This 390 year old bonsai survived an atomic bomb.
As the institutions of the empire crumbled, I spent a glorious fall morning in the northern provinces tending my bonsai. The smaller of the two pommegranits has survived a bout with fungus & is doing well. I have trimmed the rosmarys’ summer growth to reveal the sinuous structure of their branches. The ficus & the plum sit in a sunny southern window ready for the long cold months. The effects of the crisis will reach us, of course; even in the provinces of the empire we cannot escape the coming chaos. This week, though, we are to have sunny days & cool nights.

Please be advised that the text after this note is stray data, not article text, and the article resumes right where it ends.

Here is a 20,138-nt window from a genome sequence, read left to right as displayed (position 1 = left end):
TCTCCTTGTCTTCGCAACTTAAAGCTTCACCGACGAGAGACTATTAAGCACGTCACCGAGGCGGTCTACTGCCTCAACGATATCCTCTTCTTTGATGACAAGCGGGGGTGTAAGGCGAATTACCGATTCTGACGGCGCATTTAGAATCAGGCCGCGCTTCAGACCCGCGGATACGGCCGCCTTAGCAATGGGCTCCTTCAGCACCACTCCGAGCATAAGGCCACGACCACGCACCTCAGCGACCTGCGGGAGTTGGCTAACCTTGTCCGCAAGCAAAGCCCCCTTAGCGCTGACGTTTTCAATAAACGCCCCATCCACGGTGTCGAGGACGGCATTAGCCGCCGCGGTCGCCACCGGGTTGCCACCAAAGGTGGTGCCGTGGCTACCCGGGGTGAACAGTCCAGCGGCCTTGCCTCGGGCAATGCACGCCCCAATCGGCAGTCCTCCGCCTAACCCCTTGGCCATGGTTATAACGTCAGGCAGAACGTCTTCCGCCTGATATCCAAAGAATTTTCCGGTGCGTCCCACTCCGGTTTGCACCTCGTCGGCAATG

The days have been fairly warm, but the nights cooling. The leaves on some of the maples have just begun to shift toward yellow. Cassiopeia rises in the northeast at the end of our road in the gap where the tall trees open on the riverbank. There are still coneflowers & black-eyed-susans in the flowerbeds, but not much else. In the ditches the late blooming asters & fleabane proliferate; the milkweed is setting its alien-looking seedpods. The sounds of geese gathering on the river. Last week the flycatchers along the river seemed to be doing twice as much hunting, gathering strength for their migration; this week, most of them are gone. Now that they have stopped growing, I’ve been trimming back excessive summer growth on some of my bonsai, especially the rosemary, but also the pomegranates & natal plum. Waves of hard rain this morning.